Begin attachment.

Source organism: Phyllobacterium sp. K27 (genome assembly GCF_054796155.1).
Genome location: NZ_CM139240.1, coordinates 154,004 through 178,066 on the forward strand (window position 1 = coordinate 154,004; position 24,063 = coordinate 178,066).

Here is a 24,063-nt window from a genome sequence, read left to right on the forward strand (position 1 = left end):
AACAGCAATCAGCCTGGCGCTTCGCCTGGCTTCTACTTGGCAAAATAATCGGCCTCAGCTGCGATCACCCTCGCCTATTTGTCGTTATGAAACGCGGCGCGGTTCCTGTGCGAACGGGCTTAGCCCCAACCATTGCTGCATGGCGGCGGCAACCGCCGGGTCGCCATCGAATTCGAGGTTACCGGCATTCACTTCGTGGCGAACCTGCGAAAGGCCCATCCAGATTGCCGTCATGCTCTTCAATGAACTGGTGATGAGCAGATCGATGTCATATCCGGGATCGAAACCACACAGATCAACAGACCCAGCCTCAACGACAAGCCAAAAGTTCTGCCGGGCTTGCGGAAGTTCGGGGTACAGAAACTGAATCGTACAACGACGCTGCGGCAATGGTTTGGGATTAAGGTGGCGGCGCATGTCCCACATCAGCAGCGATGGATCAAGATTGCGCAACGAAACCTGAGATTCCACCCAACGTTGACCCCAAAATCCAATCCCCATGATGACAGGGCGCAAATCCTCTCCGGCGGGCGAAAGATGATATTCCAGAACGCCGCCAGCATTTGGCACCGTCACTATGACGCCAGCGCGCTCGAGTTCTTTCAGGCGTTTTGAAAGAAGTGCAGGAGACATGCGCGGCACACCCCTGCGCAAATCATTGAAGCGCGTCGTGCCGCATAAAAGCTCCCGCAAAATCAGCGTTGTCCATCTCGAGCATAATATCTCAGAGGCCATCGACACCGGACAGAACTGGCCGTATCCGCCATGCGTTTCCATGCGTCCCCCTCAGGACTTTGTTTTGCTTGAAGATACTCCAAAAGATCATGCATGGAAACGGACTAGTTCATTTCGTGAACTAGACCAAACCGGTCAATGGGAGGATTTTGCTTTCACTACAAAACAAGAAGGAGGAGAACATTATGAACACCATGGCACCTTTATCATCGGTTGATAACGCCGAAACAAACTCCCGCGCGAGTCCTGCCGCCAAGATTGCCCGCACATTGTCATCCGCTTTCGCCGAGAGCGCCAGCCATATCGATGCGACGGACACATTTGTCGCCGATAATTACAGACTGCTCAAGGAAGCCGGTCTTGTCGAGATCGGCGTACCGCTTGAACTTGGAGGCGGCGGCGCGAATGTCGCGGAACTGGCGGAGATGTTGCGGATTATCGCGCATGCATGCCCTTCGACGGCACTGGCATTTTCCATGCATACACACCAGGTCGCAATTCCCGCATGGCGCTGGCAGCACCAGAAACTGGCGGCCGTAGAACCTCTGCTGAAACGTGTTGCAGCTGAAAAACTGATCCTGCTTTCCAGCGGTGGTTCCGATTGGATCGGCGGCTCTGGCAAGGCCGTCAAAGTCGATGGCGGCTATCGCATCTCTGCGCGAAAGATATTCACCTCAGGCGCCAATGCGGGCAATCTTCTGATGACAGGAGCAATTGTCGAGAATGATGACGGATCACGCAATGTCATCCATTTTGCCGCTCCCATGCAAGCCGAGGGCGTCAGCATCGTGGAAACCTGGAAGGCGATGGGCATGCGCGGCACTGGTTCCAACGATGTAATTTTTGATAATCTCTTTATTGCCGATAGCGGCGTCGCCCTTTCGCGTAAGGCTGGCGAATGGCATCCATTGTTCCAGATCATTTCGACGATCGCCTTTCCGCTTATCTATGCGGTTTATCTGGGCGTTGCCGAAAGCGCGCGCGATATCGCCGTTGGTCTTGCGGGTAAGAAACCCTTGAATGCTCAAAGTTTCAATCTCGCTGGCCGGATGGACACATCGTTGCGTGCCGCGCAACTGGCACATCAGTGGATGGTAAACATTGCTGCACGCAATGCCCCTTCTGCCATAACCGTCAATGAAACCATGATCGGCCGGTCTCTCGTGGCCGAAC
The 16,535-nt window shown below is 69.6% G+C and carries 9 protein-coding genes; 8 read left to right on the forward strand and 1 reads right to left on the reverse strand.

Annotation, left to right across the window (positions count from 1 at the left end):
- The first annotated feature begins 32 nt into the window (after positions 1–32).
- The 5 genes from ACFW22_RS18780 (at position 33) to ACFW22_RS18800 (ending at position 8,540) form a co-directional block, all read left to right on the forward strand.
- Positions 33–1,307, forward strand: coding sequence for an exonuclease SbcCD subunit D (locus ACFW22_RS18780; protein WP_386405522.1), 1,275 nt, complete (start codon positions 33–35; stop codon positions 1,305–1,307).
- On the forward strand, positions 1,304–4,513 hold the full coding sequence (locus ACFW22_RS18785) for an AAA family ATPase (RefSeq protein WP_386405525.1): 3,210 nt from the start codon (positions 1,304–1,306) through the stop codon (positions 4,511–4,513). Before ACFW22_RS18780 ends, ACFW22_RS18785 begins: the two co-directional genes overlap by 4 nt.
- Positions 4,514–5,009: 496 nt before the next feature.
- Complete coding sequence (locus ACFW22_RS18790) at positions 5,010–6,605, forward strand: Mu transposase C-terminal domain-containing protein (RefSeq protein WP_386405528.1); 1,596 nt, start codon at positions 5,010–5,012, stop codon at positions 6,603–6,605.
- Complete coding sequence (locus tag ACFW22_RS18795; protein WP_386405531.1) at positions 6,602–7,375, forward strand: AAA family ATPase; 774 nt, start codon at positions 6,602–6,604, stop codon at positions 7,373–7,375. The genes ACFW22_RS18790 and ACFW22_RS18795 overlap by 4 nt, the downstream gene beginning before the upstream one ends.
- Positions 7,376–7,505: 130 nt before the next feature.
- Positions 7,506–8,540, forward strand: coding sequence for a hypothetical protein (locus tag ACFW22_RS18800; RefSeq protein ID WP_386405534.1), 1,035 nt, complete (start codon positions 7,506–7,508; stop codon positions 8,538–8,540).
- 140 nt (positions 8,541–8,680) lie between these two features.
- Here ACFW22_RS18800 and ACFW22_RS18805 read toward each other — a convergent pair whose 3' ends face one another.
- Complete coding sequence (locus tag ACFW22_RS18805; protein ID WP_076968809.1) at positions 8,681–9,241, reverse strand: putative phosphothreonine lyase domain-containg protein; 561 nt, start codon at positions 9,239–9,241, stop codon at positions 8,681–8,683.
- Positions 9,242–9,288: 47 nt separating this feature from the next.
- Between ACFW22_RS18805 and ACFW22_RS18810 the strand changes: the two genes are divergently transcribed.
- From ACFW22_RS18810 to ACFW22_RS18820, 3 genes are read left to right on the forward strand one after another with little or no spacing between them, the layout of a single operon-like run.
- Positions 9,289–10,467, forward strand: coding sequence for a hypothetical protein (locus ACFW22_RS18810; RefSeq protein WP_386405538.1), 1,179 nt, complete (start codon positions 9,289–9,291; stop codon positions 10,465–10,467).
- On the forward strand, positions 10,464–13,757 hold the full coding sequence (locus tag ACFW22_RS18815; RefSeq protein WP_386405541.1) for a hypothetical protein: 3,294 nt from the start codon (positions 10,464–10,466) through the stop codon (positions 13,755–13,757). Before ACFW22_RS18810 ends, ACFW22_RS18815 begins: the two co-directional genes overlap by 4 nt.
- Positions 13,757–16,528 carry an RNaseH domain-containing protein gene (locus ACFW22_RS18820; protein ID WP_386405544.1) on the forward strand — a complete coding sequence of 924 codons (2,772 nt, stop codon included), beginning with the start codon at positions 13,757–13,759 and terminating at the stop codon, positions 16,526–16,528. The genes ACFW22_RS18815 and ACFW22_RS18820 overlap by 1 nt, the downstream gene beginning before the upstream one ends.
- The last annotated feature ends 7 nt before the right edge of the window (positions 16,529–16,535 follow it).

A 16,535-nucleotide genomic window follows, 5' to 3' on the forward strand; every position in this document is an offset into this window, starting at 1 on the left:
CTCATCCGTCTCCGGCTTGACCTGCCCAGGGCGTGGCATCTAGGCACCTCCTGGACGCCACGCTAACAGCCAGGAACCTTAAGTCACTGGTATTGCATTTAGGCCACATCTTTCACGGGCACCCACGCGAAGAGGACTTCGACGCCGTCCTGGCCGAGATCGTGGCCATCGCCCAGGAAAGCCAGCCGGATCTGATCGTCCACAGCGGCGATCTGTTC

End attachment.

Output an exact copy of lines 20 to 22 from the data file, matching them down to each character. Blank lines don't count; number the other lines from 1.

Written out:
- Between ACFW22_RS18805 and ACFW22_RS18810 the strand changes: the two genes are divergently transcribed.
- From ACFW22_RS18810 to ACFW22_RS18820, 3 genes are read left to right on the forward strand one after another with little or no spacing between them, the layout of a single operon-like run.
- Positions 9,289–10,467, forward strand: coding sequence for a hypothetical protein (locus ACFW22_RS18810; RefSeq protein WP_386405538.1), 1,179 nt, complete (start codon positions 9,289–9,291; stop codon positions 10,465–10,467).